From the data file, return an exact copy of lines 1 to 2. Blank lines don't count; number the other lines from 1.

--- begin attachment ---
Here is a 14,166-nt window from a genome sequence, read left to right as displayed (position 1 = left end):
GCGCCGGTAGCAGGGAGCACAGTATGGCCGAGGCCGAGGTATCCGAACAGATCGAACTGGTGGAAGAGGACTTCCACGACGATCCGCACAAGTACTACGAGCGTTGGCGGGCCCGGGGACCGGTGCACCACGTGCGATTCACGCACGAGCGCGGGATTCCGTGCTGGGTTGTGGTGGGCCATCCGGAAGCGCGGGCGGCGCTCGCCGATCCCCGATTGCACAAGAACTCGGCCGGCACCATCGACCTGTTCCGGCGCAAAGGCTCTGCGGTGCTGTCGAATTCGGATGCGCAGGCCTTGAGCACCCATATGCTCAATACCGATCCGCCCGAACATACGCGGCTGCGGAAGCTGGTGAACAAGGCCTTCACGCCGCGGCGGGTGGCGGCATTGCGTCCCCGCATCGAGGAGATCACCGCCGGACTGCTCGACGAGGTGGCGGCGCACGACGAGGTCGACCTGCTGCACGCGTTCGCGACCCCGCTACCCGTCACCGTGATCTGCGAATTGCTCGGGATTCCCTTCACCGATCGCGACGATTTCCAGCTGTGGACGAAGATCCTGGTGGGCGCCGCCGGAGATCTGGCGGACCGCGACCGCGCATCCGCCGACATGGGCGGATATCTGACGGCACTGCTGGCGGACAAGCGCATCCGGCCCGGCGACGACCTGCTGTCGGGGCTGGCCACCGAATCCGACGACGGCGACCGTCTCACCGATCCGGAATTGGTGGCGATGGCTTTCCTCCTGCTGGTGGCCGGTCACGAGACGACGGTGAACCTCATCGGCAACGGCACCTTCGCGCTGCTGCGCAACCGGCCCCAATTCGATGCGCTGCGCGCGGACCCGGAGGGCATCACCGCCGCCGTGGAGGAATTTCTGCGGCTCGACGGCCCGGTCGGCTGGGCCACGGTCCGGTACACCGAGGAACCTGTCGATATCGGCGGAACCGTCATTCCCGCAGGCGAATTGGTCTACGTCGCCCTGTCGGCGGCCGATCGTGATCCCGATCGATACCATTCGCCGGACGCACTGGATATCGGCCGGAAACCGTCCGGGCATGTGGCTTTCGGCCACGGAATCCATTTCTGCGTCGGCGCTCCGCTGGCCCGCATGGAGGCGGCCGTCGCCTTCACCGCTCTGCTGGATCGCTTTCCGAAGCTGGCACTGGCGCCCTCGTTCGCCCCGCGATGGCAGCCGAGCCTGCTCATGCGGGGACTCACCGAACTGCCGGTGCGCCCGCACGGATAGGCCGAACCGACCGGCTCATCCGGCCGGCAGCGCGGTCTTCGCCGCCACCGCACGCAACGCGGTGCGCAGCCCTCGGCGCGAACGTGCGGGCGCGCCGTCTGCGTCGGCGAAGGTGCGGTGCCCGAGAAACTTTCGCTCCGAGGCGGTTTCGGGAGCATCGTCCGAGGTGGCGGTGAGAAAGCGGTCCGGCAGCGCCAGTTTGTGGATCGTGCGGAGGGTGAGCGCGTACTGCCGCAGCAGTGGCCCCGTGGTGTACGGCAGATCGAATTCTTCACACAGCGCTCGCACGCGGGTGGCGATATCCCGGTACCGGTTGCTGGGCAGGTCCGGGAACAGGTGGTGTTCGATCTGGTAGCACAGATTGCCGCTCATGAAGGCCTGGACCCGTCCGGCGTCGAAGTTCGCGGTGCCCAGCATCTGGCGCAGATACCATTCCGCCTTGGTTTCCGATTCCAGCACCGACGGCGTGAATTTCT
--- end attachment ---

Here is a 14,166-nt window from a genome sequence, read left to right as displayed (position 1 = left end):
GCGCCGGTAGCAGGGAGCACAGTATGGCCGAGGCCGAGGTATCCGAACAGATCGAACTGGTGGAAGAGGACTTCCACGACGATCCGCACAAGTACTACGAGCGTTGGCGGGCCCGGGGACCGGTGCACCACGTGCGATTCACGCACGAGCGCGGGATTCCGTGCTGGGTTGTGGTGGGCCATCCGGAAGCGCGGGCGGCGCTCGCCGATCCCCGATTGCACAAGAACTCGGCCGGCACCATCGACCTGTTCCGGCGCAAAGGCTCTGCGGTGCTGTCGAATTCGGATGCGCAGGCCTTGAGCACCCATATGCTCAATACCGATCCGCCCGAACATACGCGGCTGCGGAAGCTGGTGAACAAGGCCTTCACGCCGCGGCGGGTGGCGGCATTGCGTCCCCGCATCGAGGAGATCACCGCCGGACTGCTCGACGAGGTGGCGGCGCACGACGAGGTCGACCTGCTGCACGCGTTCGCGACCCCGCTACCCGTCACCGTGATCTGCGAATTGCTCGGGATTCCCTTCACCGATCGCGACGATTTCCAGCTGTGGACGAAGATCCTGGTGGGCGCCGCCGGAGATCTGGCGGACCGCGACCGCGCATCCGCCGACATGGGCGGATATCTGACGGCACTGCTGGCGGACAAGCGCATCCGGCCCGGCGACGACCTGCTGTCGGGGCTGGCCACCGAATCCGACGACGGCGACCGTCTCACCGATCCGGAATTGGTGGCGATGGCTTTCCTCCTGCTGGTGGCCGGTCACGAGACGACGGTGAACCTCATCGGCAACGGCACCTTCGCGCTGCTGCGCAACCGGCCCCAATTCGATGCGCTGCGCGCGGACCCGGAGGGCATCACCGCCGCCGTGGAGGAATTTCTGCGGCTCGACGGCCCGGTCGGCTGGGCCACGGTCCGGTACACCGAGGAACCTGTCGATATCGGCGGAACCGTCATTCCCGCAGGCGAATTGGTCTACGTCGCCCTGTCGGCGGCCGATCGTGATCCCGATCGATACCATTCGCCGGACGCACTGGATATCGGCCGGAAACCGTCCGGGCATGTGGCTTTCGGCCACGGAATCCATTTCTGCGTCGGCGCTCCGCTGGCCCGCATGGAGGCGGCCGTCGCCTTCACCGCTCTGCTGGATCGCTTTCCGAAGCTGGCACTGGCGCCCTCGTTCGCCCCGCGATGGCAGCCGAGCCTGCTCATGCGGGGACTCACCGAACTGCCGGTGCGCCCGCACGGATAGGCCGAACCGACCGGCTCATCCGGCCGGCAGCGCGGTCTTCGCCGCCACCGCACGCAACGCGGTGCGCAGCCCTCGGCGCGAACGTGCGGGCGCGCCGTCTGCGTCGGCGAAGGTGCGGTGCCCGAGAAACTTTCGCTCCGAGGCGGTTTCGGGAGCATCGTCCGAGGTGGCGGTGAGAAAGCGGTCCGGCAGCGCCAGTTTGTGGATCGTGCGGAGGGTGAGCGCGTACTGCCGCAGCAGTGGCCCCGTGGTGTACGGCAGATCGAATTCTTCACACAGCGCTCGCACGCGGGTGGCGATATCCCGGTACCGGTTGCTGGGCAGGTCCGGGAACAGGTGGTGTTCGATCTGGTAGCACAGATTGCCGCTCATGAAGGCCTGGACCCGTCCGGCGTCGAAGTTCGCGGTGCCCAGCATCTGGCGCAGATACCATTCCGCCTTGGTTTCCGATTCCAGCACCGACGGCGTGAATTTCT